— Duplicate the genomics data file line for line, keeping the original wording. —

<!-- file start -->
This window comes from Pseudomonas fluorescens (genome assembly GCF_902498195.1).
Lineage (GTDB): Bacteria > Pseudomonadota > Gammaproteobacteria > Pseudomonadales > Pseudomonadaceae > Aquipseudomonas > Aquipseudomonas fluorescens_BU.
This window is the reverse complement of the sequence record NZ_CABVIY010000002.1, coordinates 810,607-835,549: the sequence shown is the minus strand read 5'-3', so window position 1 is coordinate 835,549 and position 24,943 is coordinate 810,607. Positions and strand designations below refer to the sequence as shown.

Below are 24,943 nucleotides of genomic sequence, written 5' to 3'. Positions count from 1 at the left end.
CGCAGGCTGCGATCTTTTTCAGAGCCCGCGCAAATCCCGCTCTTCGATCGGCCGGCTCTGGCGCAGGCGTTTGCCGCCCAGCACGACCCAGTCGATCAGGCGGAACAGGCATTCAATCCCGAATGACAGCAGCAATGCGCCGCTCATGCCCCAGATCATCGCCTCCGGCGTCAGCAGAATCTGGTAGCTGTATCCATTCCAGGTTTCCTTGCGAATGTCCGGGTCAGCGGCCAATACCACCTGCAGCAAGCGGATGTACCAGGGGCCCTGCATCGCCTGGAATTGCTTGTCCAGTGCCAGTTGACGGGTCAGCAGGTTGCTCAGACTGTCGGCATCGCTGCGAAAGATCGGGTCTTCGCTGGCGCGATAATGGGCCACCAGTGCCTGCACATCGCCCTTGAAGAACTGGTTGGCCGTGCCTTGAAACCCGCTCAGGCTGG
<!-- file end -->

This window comes from Pseudomonas fluorescens (genome assembly GCF_902498195.1).
Lineage (GTDB): Bacteria > Pseudomonadota > Gammaproteobacteria > Pseudomonadales > Pseudomonadaceae > Aquipseudomonas > Aquipseudomonas fluorescens_BU.
This window is the reverse complement of the sequence record NZ_CABVIY010000002.1, coordinates 810,607-835,549: the sequence shown is the minus strand read 5'-3', so window position 1 is coordinate 835,549 and position 24,943 is coordinate 810,607. Positions and strand designations below refer to the sequence as shown.

Below are 24,943 nucleotides of genomic sequence, written 5' to 3'. Positions count from 1 at the left end.
CGCAGGCTGCGATCTTTTTCAGAGCCCGCGCAAATCCCGCTCTTCGATCGGCCGGCTCTGGCGCAGGCGTTTGCCGCCCAGCACGACCCAGTCGATCAGGCGGAACAGGCATTCAATCCCGAATGACAGCAGCAATGCGCCGCTCATGCCCCAGATCATCGCCTCCGGCGTCAGCAGAATCTGGTAGCTGTATCCATTCCAGGTTTCCTTGCGAATGTCCGGGTCAGCGGCCAATACCACCTGCAGCAAGCGGATGTACCAGGGGCCCTGCATCGCCTGGAATTGCTTGTCCAGTGCCAGTTGACGGGTCAGCAGGTTGCTCAGACTGTCGGCATCGCTGCGAAAGATCGGGTCTTCGCTGGCGCGATAATGGGCCACCAGTGCCTGCACATCGCCCTTGAAGAACTGGTTGGCCGTGCCTTGAAACCCGCTCAGGCTGG